Ringworm is not caused by a worm at all, but by a fungus. Ringworm occurs on all parts of the skin but is known as jock itch when it infects the groin area and as athlete's foot when it appears on the feet. There are often several patches of ringworm on the skin at once, but in most cases it can be treated with over-the-counter products without requiring a physician's care.
Ringworm appears as itchy, raised patches of scaly skin. These patches, which have sharply defined edges, may blister and ooze. The skin is often red around the outside and appears as a normal color inside the ring. Ringworm can also infect the scalp or beard, where it leaves bald patches. When it infects the skin beneath the nails, the nails will discolor, thicken and even crumble.
Ringworm is common among children, but infects people of all ages. It occurs when a certain type of fungus infects the skin, scalp or nails. It is contagious and passes from person to person by direct skin-to-skin contact or by contact with contaminated items such as combs, clothing, shower or pool surfaces or infected pets. The fungus thrives and grows in warm, moist areas.
A physician will generally diagnose ringworm by its appearance on the skin. More definitive tests utilize a blue light to examine the infected area. The skin will appear fluorescent if ringworm is present. Diagnosis can also be determined by taking a scraping from the infected area and examining it under a microscope.
Ringworm can most often be treated at home and treatment is generally successful within four weeks of beginning care. Keep skin clean and dry during treatment. Antifungal and drying powders, creams and lotions should be used. Bedsheets and nightclothes should be washed every day, and any infected pets should also be treated. Some of the more common antifungal creams available include clotrimazole, miconazole, ketoconazole and terbinafine.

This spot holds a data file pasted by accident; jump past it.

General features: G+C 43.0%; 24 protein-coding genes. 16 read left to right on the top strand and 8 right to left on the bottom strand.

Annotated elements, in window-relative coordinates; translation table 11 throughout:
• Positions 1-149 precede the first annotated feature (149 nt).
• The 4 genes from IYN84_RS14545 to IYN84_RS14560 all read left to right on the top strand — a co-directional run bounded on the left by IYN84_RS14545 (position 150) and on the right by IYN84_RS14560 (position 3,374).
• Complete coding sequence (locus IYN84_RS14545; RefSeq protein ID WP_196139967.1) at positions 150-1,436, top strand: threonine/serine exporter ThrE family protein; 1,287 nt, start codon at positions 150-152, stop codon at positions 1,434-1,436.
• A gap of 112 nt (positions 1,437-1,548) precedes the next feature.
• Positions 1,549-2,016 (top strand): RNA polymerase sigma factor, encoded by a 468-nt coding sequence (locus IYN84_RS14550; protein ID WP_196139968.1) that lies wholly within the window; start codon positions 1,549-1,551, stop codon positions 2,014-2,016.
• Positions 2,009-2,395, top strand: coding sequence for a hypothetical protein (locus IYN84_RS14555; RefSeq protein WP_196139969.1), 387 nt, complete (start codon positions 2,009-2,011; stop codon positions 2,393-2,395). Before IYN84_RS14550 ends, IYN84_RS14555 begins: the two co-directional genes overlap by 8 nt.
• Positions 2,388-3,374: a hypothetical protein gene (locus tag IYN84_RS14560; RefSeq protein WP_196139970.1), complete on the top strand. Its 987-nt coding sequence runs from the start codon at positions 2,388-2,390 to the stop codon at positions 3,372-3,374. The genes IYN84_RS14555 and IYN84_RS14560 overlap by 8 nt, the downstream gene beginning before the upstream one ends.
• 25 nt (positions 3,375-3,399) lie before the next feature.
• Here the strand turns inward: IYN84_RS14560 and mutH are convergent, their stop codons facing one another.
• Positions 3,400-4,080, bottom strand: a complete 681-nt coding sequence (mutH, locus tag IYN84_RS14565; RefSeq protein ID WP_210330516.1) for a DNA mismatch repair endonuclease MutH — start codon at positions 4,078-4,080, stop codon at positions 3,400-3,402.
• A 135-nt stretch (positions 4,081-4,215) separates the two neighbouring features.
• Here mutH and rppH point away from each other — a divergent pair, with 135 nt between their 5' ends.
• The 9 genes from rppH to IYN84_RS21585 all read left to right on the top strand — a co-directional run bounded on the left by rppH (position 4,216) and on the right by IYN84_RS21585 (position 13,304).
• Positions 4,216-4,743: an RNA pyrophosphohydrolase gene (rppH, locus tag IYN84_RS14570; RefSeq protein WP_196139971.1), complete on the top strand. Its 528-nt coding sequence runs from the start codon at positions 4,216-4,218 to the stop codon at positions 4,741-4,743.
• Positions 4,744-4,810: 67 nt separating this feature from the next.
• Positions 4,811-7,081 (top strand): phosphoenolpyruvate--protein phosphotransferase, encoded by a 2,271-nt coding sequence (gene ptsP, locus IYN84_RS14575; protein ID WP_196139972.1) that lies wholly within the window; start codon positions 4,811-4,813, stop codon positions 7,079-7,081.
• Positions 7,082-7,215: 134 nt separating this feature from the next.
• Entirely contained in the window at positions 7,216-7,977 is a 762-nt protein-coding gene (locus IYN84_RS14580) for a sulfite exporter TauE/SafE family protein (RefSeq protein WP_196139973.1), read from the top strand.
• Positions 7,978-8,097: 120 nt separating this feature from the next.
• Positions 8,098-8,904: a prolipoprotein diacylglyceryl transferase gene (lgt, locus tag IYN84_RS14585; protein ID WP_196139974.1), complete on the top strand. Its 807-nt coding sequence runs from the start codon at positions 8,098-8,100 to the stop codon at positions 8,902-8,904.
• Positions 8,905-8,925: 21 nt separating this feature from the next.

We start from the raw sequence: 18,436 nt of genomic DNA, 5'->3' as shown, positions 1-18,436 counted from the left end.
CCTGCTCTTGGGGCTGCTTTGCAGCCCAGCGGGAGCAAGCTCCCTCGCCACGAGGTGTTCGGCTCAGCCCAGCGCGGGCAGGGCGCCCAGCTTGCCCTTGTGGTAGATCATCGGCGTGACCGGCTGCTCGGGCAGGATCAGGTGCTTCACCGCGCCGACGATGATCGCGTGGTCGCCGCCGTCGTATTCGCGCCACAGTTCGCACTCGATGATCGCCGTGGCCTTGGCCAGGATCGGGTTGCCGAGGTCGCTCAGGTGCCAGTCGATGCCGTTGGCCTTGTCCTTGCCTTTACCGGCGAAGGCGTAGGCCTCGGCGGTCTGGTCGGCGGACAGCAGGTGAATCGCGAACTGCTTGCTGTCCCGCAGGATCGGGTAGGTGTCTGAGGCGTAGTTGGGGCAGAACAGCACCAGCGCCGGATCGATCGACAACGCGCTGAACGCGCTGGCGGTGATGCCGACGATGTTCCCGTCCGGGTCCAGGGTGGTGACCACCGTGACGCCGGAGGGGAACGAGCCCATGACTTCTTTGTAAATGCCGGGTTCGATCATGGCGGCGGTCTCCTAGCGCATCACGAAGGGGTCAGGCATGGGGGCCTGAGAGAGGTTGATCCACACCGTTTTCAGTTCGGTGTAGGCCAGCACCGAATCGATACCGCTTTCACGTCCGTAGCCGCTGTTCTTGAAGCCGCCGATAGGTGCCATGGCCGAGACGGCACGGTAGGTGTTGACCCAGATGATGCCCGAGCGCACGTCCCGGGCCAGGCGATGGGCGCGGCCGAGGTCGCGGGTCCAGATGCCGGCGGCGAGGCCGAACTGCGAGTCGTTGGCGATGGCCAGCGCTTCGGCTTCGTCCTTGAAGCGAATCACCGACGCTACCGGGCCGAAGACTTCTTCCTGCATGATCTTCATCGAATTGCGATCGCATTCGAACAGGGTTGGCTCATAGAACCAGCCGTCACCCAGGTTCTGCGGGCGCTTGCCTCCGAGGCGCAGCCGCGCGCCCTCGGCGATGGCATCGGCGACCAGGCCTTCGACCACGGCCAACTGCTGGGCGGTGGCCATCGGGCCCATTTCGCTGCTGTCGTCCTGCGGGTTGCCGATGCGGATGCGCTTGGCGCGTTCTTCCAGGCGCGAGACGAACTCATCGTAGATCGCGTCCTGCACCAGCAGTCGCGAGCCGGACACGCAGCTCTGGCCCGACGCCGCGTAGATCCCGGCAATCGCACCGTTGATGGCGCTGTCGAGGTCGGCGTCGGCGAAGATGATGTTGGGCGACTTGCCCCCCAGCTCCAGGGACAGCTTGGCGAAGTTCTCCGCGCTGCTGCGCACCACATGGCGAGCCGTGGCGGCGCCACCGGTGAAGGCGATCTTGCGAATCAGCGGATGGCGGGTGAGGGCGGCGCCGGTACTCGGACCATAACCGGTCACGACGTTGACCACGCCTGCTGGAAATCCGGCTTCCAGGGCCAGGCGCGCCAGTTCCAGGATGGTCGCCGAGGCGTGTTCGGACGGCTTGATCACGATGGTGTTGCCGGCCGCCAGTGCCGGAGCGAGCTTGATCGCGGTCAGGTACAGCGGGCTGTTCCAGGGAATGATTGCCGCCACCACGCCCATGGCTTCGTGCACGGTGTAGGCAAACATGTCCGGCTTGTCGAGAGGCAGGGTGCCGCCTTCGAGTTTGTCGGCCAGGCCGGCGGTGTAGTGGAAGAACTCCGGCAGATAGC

The environment of the infected person should also be cleansed during treatment to prevent re-infection. A 1-to-10 bleach-to-water solution will kill about 80 percent of the fungal spores that cause ringworm with one cleaning application. Carpets should be vacuumed and steam-cleaned to help remove the fungal spores. Vacuum bags should be discarded after cleaning.
Ringworm infection may require a physician's care if it is severe, persistent or does not respond to home treatment. If your hair or beard is infected, you will also need to see your physician, who may prescribe antifungal pills and skin-care products. Prescription antifungal skin medications are stronger than over-the-counter products and may be needed in certain cases. Antibiotics may also be prescribed to treat potential bacterial infections resulting from the ringworm infection.
To prevent ringworm, keep skin and feet clean and dry. Shampoo your hair often, especially after getting a haircut. Do not share clothing, towels, combs and brushes or other personal-care items with other people. Wear sandals when visiting a gym, locker area or public pools.